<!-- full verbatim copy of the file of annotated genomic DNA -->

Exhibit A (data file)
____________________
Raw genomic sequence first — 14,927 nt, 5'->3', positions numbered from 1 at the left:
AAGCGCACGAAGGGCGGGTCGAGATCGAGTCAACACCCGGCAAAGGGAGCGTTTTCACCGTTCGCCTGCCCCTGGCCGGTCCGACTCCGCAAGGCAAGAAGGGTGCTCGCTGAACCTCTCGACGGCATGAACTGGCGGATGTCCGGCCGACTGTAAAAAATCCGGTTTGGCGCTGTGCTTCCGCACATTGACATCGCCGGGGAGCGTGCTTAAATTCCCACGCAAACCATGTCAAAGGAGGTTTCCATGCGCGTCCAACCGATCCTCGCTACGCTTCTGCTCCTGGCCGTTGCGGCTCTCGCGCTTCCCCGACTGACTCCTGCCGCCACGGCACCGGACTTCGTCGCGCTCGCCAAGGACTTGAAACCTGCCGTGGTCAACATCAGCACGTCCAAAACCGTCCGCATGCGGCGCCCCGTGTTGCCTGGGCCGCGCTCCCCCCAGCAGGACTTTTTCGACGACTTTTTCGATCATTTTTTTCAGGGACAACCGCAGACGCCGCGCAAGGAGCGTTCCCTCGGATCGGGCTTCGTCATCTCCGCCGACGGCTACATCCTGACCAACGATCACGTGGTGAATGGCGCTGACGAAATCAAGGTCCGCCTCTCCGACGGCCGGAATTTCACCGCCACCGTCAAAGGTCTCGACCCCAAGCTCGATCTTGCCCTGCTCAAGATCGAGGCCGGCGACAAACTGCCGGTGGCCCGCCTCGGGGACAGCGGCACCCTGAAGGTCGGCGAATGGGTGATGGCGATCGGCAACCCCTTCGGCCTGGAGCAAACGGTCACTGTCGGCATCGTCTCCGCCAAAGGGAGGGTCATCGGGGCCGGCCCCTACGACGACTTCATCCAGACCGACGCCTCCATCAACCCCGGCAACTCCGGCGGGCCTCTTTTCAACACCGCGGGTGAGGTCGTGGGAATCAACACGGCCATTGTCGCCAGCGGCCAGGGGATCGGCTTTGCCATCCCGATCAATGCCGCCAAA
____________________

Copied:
Raw genomic sequence first — 14,927 nt, 5'->3', positions numbered from 1 at the left:
AAGCGCACGAAGGGCGGGTCGAGATCGAGTCAACACCCGGCAAAGGGAGCGTTTTCACCGTTCGCCTGCCCCTGGCCGGTCCGACTCCGCAAGGCAAGAAGGGTGCTCGCTGAACCTCTCGACGGCATGAACTGGCGGATGTCCGGCCGACTGTAAAAAATCCGGTTTGGCGCTGTGCTTCCGCACATTGACATCGCCGGGGAGCGTGCTTAAATTCCCACGCAAACCATGTCAAAGGAGGTTTCCATGCGCGTCCAACCGATCCTCGCTACGCTTCTGCTCCTGGCCGTTGCGGCTCTCGCGCTTCCCCGACTGACTCCTGCCGCCACGGCACCGGACTTCGTCGCGCTCGCCAAGGACTTGAAACCTGCCGTGGTCAACATCAGCACGTCCAAAACCGTCCGCATGCGGCGCCCCGTGTTGCCTGGGCCGCGCTCCCCCCAGCAGGACTTTTTCGACGACTTTTTCGATCATTTTTTTCAGGGACAACCGCAGACGCCGCGCAAGGAGCGTTCCCTCGGATCGGGCTTCGTCATCTCCGCCGACGGCTACATCCTGACCAACGATCACGTGGTGAATGGCGCTGACGAAATCAAGGTCCGCCTCTCCGACGGCCGGAATTTCACCGCCACCGTCAAAGGTCTCGACCCCAAGCTCGATCTTGCCCTGCTCAAGATCGAGGCCGGCGACAAACTGCCGGTGGCCCGCCTCGGGGACAGCGGCACCCTGAAGGTCGGCGAATGGGTGATGGCGATCGGCAACCCCTTCGGCCTGGAGCAAACGGTCACTGTCGGCATCGTCTCCGCCAAAGGGAGGGTCATCGGGGCCGGCCCCTACGACGACTTCATCCAGACCGACGCCTCCATCAACCCCGGCAACTCCGGCGGGCCTCTTTTCAACACCGCGGGTGAGGTCGTGGGAATCAACACGGCCATTGTCGCCAGCGGCCAGGGGATCGGCTTTGCCATCCCGATCAATGCCGCCAAA